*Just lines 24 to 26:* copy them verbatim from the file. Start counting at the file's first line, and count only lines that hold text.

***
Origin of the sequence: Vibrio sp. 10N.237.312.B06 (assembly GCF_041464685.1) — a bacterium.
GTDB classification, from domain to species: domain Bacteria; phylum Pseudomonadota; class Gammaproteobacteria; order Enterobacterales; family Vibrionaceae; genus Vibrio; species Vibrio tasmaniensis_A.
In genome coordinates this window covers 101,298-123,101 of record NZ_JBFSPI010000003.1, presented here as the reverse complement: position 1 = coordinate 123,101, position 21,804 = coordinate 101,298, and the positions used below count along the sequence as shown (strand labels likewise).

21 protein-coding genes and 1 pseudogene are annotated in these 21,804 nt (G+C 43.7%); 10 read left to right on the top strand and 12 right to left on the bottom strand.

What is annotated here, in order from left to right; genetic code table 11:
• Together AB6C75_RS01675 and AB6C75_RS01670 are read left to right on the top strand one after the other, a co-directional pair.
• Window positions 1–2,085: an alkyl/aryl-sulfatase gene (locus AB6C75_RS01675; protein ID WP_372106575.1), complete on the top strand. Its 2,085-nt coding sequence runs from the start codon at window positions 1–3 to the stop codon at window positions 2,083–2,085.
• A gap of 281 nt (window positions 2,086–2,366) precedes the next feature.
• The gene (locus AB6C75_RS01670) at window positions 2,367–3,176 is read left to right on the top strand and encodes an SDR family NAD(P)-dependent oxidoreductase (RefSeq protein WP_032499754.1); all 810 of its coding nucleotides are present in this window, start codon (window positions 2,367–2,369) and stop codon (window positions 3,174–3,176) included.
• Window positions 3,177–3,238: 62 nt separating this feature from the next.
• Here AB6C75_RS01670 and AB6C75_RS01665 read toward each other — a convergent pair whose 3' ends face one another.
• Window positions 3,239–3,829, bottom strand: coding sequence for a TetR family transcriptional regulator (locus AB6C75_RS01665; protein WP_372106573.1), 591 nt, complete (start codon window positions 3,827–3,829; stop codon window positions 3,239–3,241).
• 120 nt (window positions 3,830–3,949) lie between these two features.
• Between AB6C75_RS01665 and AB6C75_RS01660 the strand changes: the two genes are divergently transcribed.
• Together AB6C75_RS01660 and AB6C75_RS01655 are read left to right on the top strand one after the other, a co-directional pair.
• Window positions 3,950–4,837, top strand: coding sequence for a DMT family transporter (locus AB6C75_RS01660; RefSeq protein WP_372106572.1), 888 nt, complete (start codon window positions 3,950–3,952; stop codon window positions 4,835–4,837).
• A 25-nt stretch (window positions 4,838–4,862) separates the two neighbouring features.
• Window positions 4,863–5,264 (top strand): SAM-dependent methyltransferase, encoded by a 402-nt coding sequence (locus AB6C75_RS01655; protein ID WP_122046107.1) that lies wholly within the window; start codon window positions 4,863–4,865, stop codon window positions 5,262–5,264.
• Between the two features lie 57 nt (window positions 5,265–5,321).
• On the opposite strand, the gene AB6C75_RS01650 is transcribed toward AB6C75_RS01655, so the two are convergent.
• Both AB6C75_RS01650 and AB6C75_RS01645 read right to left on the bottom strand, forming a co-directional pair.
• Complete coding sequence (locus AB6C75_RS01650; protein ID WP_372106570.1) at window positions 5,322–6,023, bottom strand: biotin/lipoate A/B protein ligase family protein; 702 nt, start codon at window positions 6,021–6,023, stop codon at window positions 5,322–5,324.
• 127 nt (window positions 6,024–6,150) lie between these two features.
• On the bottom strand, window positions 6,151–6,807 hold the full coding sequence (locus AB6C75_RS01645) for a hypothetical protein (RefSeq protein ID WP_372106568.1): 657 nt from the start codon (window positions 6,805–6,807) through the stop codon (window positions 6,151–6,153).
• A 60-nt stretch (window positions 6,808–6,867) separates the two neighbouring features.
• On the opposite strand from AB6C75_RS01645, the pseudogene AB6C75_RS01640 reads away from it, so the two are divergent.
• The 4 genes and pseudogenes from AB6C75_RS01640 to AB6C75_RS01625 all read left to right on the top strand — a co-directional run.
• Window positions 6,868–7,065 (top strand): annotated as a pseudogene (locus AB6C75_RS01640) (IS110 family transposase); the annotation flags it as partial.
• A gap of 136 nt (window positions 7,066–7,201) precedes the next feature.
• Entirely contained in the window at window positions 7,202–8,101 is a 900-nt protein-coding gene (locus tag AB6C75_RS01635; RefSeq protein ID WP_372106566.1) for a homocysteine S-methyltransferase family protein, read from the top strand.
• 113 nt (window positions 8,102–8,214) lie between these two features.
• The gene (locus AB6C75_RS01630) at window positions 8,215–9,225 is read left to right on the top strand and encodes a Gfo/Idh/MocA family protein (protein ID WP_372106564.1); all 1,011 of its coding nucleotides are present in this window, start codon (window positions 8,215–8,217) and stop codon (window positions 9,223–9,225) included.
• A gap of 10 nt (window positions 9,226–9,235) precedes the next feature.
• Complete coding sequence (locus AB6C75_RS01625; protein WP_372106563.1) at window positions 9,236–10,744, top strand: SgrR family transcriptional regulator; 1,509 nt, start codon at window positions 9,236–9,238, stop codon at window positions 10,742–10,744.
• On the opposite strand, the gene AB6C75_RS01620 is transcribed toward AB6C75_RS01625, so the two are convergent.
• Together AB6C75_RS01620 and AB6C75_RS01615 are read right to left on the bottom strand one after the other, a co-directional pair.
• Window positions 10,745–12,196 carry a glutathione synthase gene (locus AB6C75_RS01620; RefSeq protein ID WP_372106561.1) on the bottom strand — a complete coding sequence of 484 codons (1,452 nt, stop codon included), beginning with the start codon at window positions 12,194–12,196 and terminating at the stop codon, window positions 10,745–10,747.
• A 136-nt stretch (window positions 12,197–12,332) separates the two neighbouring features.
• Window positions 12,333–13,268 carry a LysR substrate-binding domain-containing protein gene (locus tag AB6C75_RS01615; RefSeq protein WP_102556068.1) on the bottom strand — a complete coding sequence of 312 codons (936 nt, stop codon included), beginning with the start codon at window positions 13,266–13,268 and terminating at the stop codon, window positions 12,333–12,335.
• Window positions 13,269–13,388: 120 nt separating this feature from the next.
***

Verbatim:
• On the bottom strand, window positions 6,151–6,807 hold the full coding sequence (locus AB6C75_RS01645) for a hypothetical protein (RefSeq protein ID WP_372106568.1): 657 nt from the start codon (window positions 6,805–6,807) through the stop codon (window positions 6,151–6,153).
• A 60-nt stretch (window positions 6,808–6,867) separates the two neighbouring features.
• On the opposite strand from AB6C75_RS01645, the pseudogene AB6C75_RS01640 reads away from it, so the two are divergent.